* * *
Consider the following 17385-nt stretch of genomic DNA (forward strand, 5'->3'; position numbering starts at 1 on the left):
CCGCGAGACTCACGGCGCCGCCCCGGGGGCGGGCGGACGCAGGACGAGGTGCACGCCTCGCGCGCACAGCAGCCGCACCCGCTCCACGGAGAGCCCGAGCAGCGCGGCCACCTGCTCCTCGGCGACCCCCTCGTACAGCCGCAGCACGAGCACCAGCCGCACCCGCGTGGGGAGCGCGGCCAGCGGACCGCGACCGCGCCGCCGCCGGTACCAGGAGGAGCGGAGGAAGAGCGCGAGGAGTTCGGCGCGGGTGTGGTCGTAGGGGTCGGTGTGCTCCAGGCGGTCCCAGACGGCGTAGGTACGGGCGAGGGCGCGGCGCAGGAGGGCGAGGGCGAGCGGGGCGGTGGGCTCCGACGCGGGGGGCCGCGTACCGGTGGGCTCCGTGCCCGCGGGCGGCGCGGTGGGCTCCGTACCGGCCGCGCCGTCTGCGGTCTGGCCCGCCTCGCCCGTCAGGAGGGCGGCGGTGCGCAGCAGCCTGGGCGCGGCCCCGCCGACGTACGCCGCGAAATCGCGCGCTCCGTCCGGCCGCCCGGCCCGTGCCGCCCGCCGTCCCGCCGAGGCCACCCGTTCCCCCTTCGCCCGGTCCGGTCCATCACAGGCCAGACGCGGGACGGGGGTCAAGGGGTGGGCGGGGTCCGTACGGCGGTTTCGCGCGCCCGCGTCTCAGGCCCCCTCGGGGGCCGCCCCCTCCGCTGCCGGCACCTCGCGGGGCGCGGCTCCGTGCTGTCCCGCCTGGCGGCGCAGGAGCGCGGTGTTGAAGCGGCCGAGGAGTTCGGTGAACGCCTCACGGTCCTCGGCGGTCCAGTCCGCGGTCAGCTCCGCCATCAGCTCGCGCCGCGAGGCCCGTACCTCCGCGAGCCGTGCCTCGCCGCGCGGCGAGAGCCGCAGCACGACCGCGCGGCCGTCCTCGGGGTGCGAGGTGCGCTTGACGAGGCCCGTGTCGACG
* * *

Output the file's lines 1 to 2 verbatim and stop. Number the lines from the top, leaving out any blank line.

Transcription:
Consider the following 17385-nt stretch of genomic DNA (forward strand, 5'->3'; position numbering starts at 1 on the left):
CCGCGAGACTCACGGCGCCGCCCCGGGGGCGGGCGGACGCAGGACGAGGTGCACGCCTCGCGCGCACAGCAGCCGCACCCGCTCCACGGAGAGCCCGAGCAGCGCGGCCACCTGCTCCTCGGCGACCCCCTCGTACAGCCGCAGCACGAGCACCAGCCGCACCCGCGTGGGGAGCGCGGCCAGCGGACCGCGACCGCGCCGCCGCCGGTACCAGGAGGAGCGGAGGAAGAGCGCGAGGAGTTCGGCGCGGGTGTGGTCGTAGGGGTCGGTGTGCTCCAGGCGGTCCCAGACGGCGTAGGTACGGGCGAGGGCGCGGCGCAGGAGGGCGAGGGCGAGCGGGGCGGTGGGCTCCGACGCGGGGGGCCGCGTACCGGTGGGCTCCGTGCCCGCGGGCGGCGCGGTGGGCTCCGTACCGGCCGCGCCGTCTGCGGTCTGGCCCGCCTCGCCCGTCAGGAGGGCGGCGGTGCGCAGCAGCCTGGGCGCGGCCCCGCCGACGTACGCCGCGAAATCGCGCGCTCCGTCCGGCCGCCCGGCCCGTGCCGCCCGCCGTCCCGCCGAGGCCACCCGTTCCCCCTTCGCCCGGTCCGGTCCATCACAGGCCAGACGCGGGACGGGGGTCAAGGGGTGGGCGGGGTCCGTACGGCGGTTTCGCGCGCCCGCGTCTCAGGCCCCCTCGGGGGCCGCCCCCTCCGCTGCCGGCACCTCGCGGGGCGCGGCTCCGTGCTGTCCCGCCTGGCGGCGCAGGAGCGCGGTGTTGAAGCGGCCGAGGAGTTCGGTGAACGCCTCACGGTCCTCGGCGGTCCAGTCCGCGGTCAGCTCCGCCATCAGCTCGCGCCGCGAGGCCCGTACCTCCGCGAGCCGTGCCTCGCCGCGCGGCGAGAGCCGCAGCACGACCGCGCGGCCGTCCTCGGGGTGCGAGGTGCGCTTGACGAGGCCCGTGTCGACG